|Oracle® Database Backup and Recovery Basics
10g Release 2 (10.2)
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The most basic solution after unwanted database changes is database point-in-time recovery, in which you restore the database from backup and then apply redo logs to recreate all changes up to a point in time before the unwanted change.
Oracle Flashback Technology provides several alternatives to a set of features that support viewing past states of data, and winding data back and forth in time, without requiring the restore of the database from backup. Depending upon the changes to your database, Flashback Technology can often reverse the unwanted changes more quickly and with less impact on the availability of the rest of your database.
Database point-in-time recovery (DBPITR) is a process that works at the physical level to return the datafiles to their state at a desired target time in the past. In an RMAN DBPITR operation, you specify a target point in time, and RMAN restores the database from backups prior to that time, and then applies incremental backups and performs media recovery to recreate all changes between the time of the datafile backups and the target time. If your backup strategy is properly designed and your database is running in ARCHIVELOG mode then DBPITR is an option in nearly all circumstances.
RMAN simplifies DBPITR greatly compared to user-managed DBPITR. Given a target SCN, datafiles are restored from backup and recovered efficiently using incremental backups and archived logs available on disk or tape, with no intervention from the user. However, there are some disadvantages to point-in-time recovery:
You cannot return only selected objects to their earlier state, only the entire database.
Your entire database is unavailable during the database point-in-time recovery process.
Point-in-time recovery can be time-consuming, because all datafiles must be restored, and redo logs and incremental backups must be restored from backup and used to recover the datafiles. If needed backups are on tape, this process can take even longer.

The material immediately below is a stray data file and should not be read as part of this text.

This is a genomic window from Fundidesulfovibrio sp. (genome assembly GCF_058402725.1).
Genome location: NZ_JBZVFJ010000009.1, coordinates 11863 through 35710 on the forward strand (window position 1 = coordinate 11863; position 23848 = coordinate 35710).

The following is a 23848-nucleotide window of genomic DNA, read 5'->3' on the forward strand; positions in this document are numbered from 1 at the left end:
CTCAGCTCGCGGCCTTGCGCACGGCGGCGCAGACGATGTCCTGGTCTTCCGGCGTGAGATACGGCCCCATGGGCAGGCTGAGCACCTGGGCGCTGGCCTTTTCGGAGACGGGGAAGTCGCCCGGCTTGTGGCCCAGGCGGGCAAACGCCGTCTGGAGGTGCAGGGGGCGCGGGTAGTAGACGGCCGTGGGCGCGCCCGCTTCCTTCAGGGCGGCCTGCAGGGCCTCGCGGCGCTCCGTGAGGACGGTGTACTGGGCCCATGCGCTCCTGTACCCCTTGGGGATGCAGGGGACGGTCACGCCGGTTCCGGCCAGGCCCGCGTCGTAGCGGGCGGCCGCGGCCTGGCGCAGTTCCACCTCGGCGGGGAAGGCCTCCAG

Note:If you know that unwanted database changes are extensive but confined to certain tablespaces in your database, tablespace point-in-time recovery (TSPITR) can return a subset of your tablespaces to an earlier SCN while the unaffected tablespaces of your database continue to be available. TSPITR is an advanced technique described in Oracle Database Backup and Recovery Advanced User's Guide.
The flashback features of Oracle are more efficient than media recovery in most circumstances in which they are available. They can also be used to investigate past states of Most Flashback Technology features operate at the logical level, viewing and manipulating database objects, as follows:
Oracle Flashback Query lets you specify a target time and then run queries against your database, viewing results as they would have appeared at that time. To recover from an unwanted change like an erroneous update to a table, a user could choose a target time before the error and run a query to retrieve the contents of the lost rows.
Oracle Flashback Version Query lets you view all the versions of all the rows that ever existed in one or more tables in a specified time interval. You can also retrieve metadata about the differing versions of the rows, including start time, end time, operation, and transaction ID of the transaction that created the version. This feature can be used both to recover lost data values and to audit changes to the tables queried.
Oracle Flashback Transaction Query lets you view changes made by a single transaction, or by all the transactions during a period of time.
Oracle Flashback Table returns a table to its state at a previous point in time. You can restore table data while the database is online, undoing changes only to the specified table.
Oracle Flashback Drop reverses the effects of a
Flashback Table, Flashback Query, Flashback Transaction Query and Flashback Version Query all rely on undo data, records of the effects of each update to an Oracle database and values overwritten in the update. Used primarily for such purposes as providing read consistency for SQL queries and rolling back transactions, these undo records contain the information required to reconstruct data as it stood at a past time and examine the record of changes since that past time.
Flashback Drop is built around a mechanism called the Recycle Bin, which Oracle uses to manage dropped database objects until the space they occupied is needed to store new data.
Oracle Flashback Database provides a more efficient direct alternative to database point-in-time recovery. It is unlike the other flashback features in that it operates at a physical level. When you use Flashback Database, your current datafiles revert to their contents at a past time. The end product is much like the result of a database point-in-time recovery, but can be much faster because it does not require you to restore datafiles from backup, and requires only limited application of redo compared to media recovery.
Flashback Database uses flashback logs to access past versions of data blocks, as well as some information from the archived redo log. To have the option of using Flashback Database to repair your database, you must either configure your database to generate flashback logs, or use the related capability of guaranteed restore points to protect the contents of your database at a fixed point in time, such as immediately before a risky database change.
Oracle Database Application Developer's Guide - Fundamentals for more information on Flashback Query, Flashback Transaction Query and Flashback Version Query
"Data Protection with Restore Points and Flashback Database" for more information on setting up your database to use Flashback Database, and on the related Restore Points feature